Monday, March 2, 2015

Wild Wild West

This past weekend, my amazing 11 year old graduated from Cub Scouts into Boy Scouts.  There's always a big ceremony for this, along with a party that's called the Blue and Gold Banquet.

For the past 5 years, I've made cakes for the banquet, but this year since my son was graduating, I wanted it to be special.  We had the group of boys over one night for a meeting, and let them design the cake themselves!

Years ago, back when they were all tiny 1st Grade Tiger Cubs, they named their den The Rattlers ("We're Den 3!  We do our Besssssssssssssssssst!"), so that was their jumping off point.  What they landed on was a wild west cake with snakes, barbed wire, and cacti.  I was excited to do that theme, because to be honest I was running a little low on the basic blue and gold colored cake that somehow or other related to scouting.  This was a very welcome change from subject matter.

The bottom tier I wanted to make it look like it had been wrapped in rope.  This was easy enough to accomplish - I covered the cake in fondant, and then twisted long strands of fondant together to make the rope, and then wrapped the cake.

The middle tier, though, is special.  I found a shadow outline of some boy scouts hiking.  I painted the tier to look like the sunset, using yellow, orange, and brown food coloring mixed with vodka.  I then placed the cutout of the boys onto to it.  Kind of cheesy, but it's the five scouts (same number we had) hiking off into the sunset towards their new adventures.  Sniff.

The top tier is a Native American drum.  

Not shown in these pictures is an arrow, supposed to look like the Arrow of Light.  I stuck it through the middle tier.  It was OK, but I didn't really like the way it looked overall, so I decided not to show it here, although it was present at the banquet.  Some boys ate it when no one was looking, though.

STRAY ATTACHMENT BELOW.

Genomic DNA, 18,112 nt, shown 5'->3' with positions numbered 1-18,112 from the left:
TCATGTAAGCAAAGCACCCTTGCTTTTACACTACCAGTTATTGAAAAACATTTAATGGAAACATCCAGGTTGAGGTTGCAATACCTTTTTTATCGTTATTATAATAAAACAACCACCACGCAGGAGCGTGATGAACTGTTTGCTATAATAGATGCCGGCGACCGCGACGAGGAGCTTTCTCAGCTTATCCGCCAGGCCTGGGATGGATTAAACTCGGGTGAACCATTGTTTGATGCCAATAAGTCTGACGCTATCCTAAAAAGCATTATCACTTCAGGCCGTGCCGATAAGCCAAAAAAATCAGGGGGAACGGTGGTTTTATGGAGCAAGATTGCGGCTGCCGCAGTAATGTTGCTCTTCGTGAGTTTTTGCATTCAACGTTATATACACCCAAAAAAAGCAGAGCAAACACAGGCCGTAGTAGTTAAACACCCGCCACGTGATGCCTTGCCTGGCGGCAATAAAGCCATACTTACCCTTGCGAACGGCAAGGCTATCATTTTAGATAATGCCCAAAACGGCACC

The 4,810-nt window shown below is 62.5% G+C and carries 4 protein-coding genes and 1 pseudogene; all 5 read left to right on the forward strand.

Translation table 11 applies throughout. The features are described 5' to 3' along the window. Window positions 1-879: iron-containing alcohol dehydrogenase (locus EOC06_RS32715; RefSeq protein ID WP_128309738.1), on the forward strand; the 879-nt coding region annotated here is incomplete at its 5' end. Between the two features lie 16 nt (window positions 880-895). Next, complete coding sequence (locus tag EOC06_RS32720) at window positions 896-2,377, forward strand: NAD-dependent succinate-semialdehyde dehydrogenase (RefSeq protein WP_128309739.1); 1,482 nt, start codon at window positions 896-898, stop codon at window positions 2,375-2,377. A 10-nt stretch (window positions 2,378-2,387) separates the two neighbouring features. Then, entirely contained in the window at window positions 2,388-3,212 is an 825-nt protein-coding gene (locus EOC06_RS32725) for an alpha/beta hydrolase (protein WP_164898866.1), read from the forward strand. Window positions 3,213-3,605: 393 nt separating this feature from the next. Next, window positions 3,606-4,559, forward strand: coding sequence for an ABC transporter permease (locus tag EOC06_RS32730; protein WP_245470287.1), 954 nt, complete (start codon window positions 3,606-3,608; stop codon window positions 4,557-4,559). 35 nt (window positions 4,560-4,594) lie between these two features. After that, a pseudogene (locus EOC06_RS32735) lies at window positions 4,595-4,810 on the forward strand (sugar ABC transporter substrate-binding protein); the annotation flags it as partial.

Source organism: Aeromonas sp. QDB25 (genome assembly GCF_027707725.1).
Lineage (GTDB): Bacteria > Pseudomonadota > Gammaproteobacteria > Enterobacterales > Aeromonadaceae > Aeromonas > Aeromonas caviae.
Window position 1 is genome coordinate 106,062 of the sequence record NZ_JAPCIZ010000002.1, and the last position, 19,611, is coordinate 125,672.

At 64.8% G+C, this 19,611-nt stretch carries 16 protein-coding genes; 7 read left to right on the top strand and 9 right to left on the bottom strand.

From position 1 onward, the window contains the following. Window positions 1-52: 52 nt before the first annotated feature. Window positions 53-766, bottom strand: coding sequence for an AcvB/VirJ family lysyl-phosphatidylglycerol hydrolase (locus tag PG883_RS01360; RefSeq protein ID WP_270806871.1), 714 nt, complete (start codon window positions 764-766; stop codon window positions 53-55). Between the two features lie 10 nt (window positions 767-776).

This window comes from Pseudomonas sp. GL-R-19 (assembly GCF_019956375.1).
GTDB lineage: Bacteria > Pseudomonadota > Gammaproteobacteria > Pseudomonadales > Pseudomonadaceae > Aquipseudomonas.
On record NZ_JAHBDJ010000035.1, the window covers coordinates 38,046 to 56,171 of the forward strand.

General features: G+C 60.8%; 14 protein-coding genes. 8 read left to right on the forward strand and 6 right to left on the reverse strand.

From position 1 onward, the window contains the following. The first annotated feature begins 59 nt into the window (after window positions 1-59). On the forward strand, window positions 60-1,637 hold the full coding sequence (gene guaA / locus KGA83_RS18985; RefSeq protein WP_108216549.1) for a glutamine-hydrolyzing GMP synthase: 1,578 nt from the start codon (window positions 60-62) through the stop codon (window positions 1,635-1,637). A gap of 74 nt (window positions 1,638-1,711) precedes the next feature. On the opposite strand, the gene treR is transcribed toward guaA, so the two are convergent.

Most of the decorations are modeling chocolate.  All of the cacti were hand molded.  The barbed wire is modeling chocolate I rolled in silver highlighter powder, and then used my clay extruder to make long strands before twisting the strands together.   

The snake is also modeling chocolate.  The scale texture was added with a piping tip, and I painted a diamond pattern on its back to make it look like a rattlesnake.  

The cake board was fondant.  I used a knife and a fork to make the wooden pattern, and then painted it with a mixture of food coloring and vodka.  

All of the scouts in attendance fought over the chocolate decorations, but I hoarded them off the cake and secretly served them up to the graduating boys.  :)

Congratulations to the Den 3 Rattlers!  And best of luck with your new Troops.  :)


#wildwestcake #wildwest #westerncake #cactuscake #blueandgold #blueandgoldbanquet #blueandgoldcake #blueandgoldbanquetcake #barbedwire

Monday, February 9, 2015

Chalkboard Love